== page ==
Buying a home is one of the biggest purchases you will make in your lifetime, so working with ethical real estate professionals is imperative. To find a real estate agent and a lender you trust, start by asking friends, family, co-workers and neighbors for suggestions. Housing counseling agencies also provide referrals, and if you attend a first-time home buyer class, you may have the opportunity to speak with and vet real estate professionals who are tapped to guest-teach courses. Interviewing agents is also in your best interest, says Hill. “I think shopping around is key. All Realtors® are required to take fair housing training, but it certainly can’t hurt to ask about when and whether any professional you are considering working with has taken that training.”
Don’t Be Dissuaded From Living Where You Want
When it comes time to choose a location, be sure to scout neighborhoods that pique your interest, be open to options in communities that you may not have previously considered and make your decision based on that research and affordability factors. Then fully participate in the house hunting process. Your real estate agent’s job is to help support you in the home buying process, not influence which neighborhood you choose. “They should be giving you what you’re asking for. What they shouldn’t be doing is giving you their opinions,” says Garcia. If you are a person of color and an agent shows you houses only in neighborhoods of color, hit the pause button. “Pay attention to those types of things,” says Hicks, “because it is your choice and what you can pay for that should determine where you live and not just where a Realtor is deciding that you should live.”
Know What Discrimination Looks Like
The home buying process can be overwhelming for the first-time home buyer; you may be so focused on house hunting and finances that subtle signs of discrimination fly under your radar. “I would advise home buyers to listen out for coded language and pay attention to any red flags,” says Hill. Here are just a few of the most common practices reported to housing counseling agencies across the country:
- An agent steers a buyer of color to neighborhoods of color or suggests that in a certain neighborhood a buyer would feel more or less “comfortable.”
- An agent shows a buyer houses that don’t meet his/her requirements and/or that fall significantly outside of his/her price range.
- An agent or lender is not responsive to a buyer’s requests for service.
- A lender asks a buyer in a protected class to provide what seems like an excessive amount of documentation and/or asks for the same documentation more than once.
- A lender asks questions of a buyer in a protected class that are not asked of other buyers. “'What kind of debt do you have? Are you married? Are you and your wife both employed? Do you have a criminal history?’ Those questions in and of themselves are not illegal,” says Garcia. “But we’re finding out that they are asking questions of a certain set of individuals and not another. So they are setting a higher bar — different terms and conditions for getting that loan.”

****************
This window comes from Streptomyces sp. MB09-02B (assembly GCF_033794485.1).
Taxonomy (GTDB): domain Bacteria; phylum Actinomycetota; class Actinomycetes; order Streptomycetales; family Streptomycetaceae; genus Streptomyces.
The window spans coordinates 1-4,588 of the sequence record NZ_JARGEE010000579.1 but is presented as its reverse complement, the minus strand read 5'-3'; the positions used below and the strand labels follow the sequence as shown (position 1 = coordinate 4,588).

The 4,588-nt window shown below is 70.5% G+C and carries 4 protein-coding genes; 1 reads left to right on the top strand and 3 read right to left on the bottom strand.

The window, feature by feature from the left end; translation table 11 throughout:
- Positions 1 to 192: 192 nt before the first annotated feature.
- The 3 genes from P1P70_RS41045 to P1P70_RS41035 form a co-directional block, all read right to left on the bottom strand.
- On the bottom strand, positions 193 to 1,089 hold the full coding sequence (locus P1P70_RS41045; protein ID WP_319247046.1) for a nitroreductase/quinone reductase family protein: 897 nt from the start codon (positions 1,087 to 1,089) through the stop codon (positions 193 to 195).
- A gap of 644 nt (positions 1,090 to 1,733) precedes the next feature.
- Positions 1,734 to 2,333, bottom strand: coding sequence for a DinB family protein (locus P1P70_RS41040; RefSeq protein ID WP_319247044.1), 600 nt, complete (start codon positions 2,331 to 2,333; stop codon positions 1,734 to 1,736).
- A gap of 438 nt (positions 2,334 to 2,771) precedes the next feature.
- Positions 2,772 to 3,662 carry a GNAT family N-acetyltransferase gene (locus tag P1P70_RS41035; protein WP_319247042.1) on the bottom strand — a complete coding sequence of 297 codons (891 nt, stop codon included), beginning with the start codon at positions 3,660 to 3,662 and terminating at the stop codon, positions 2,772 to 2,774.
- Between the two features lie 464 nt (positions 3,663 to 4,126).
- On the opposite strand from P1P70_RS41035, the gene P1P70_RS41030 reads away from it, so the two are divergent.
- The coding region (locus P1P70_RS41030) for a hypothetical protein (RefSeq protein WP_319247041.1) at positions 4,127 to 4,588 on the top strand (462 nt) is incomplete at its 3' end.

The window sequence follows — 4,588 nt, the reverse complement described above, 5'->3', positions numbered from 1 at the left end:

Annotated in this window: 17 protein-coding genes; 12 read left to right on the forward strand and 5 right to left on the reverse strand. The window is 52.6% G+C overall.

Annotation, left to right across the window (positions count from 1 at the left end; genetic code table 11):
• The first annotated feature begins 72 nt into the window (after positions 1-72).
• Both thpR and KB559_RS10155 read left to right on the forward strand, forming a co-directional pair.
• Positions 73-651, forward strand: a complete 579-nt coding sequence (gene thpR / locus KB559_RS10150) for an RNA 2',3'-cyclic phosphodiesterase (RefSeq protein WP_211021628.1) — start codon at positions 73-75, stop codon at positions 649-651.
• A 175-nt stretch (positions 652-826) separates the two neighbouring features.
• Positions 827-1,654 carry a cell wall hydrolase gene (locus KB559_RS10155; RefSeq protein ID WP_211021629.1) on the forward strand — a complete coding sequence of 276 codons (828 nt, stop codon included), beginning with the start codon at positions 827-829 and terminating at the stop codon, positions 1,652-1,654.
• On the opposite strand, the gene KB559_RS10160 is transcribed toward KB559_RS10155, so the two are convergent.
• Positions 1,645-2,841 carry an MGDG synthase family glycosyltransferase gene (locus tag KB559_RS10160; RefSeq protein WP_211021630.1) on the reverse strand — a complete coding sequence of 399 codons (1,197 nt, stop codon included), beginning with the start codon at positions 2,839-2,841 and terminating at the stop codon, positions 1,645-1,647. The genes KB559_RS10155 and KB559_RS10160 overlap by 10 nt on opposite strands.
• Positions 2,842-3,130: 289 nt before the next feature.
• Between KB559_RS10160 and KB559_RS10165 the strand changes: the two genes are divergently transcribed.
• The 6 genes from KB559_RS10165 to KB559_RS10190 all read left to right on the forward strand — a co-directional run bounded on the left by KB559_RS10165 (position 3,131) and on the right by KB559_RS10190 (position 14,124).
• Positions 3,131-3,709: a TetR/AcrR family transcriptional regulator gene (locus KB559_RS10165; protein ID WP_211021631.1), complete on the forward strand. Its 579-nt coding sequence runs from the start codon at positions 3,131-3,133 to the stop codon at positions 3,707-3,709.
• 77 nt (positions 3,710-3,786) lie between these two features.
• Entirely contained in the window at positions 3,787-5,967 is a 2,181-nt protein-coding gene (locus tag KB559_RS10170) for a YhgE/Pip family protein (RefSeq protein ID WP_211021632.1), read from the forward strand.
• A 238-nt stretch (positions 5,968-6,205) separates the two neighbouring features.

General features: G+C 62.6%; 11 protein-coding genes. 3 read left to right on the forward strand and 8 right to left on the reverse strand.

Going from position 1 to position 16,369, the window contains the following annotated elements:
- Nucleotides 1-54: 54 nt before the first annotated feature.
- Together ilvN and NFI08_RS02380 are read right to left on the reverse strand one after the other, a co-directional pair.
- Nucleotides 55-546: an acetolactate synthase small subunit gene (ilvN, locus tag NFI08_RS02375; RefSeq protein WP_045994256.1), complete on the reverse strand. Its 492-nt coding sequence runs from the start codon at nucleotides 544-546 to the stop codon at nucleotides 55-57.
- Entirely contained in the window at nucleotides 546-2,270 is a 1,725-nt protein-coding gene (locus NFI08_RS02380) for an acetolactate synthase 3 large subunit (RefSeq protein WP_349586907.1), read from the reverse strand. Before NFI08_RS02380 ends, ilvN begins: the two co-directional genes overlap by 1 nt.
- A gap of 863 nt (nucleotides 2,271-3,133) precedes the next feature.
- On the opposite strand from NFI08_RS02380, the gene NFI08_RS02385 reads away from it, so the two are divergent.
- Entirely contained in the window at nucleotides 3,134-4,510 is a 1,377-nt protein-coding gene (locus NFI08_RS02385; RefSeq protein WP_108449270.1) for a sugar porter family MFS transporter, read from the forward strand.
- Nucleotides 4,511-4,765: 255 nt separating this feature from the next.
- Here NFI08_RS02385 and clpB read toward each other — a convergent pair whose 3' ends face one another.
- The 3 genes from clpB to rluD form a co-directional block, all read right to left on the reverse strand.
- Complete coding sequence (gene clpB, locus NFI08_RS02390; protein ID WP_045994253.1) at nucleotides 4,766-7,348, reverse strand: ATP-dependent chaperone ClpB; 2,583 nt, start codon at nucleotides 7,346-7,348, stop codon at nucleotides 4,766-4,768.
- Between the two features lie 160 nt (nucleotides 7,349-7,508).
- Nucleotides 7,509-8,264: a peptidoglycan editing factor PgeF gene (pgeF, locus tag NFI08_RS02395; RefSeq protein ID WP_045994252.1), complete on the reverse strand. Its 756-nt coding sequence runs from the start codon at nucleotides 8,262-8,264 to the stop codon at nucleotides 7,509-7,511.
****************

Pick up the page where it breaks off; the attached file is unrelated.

- A lender charges an interest rate or offers mortgage terms that do not correspond to the buyer’s credit score or that are not consistent with advertised rates or normal transactions.
- The mortgage loan process drags out so long that it hinders the ability to close on a home.
If You See Something, Say Something
Your gut is telling you that you aren’t being treated fairly. What now? Hit the brakes and place a call to your local fair housing agency or housing counseling agency. Even if the agency does not conduct investigations and enforcement, it will direct your complaint to the appropriate place. Worried that your complaint will slip through the cracks? NOT going to happen, says Garcia. “We do an intake on every call we get. Not everything is discrimination, but we look at every complaint and possible violation of Fair Housing law.”
So, what does an investigation conducted by a fair housing agency look like? A buyer will be asked to fill out a formal complaint form. That form is then forwarded to an investigator, who gathers any additional documentation needed and may request that the buyer sign off on an authorization waiver that gives the agency permission to work on the buyer’s behalf. The agency may then send testers in the guise of home buyers to the agent or lender’s office. Results are compared. If the agency determines that discrimination has occurred, it will work with the buyer to map out next steps. “When someone suspects they’ve experienced housing discriminations, their options include filing a complaint with the federal government or a state agency, or filing a lawsuit,” says Hill. If results come back inconclusive, an investigator will share findings with the buyer. “This isn’t to say you weren’t treated differently or you weren’t discriminated against,” adds Garcia. “This test only shows that at this time and in this place, when our testers were in front of the agent or lender, nothing came back as differential treatment.”
In the end, success as a home buyer comes from doing your research, not being afraid to ask questions and raising a hand if something doesn’t feel right. “Everyone should be free to choose the housing that works best for themselves and their families,” says Hill. “And they should be able to make that choice without interference from or discrimination by other people. If a consumer or home seeker is having any interactions with a real estate professional or anyone else that limits the choices that they have based on race, or the fact that they have children, for instance, that goes against what the Fair Housing Act is meant to do.”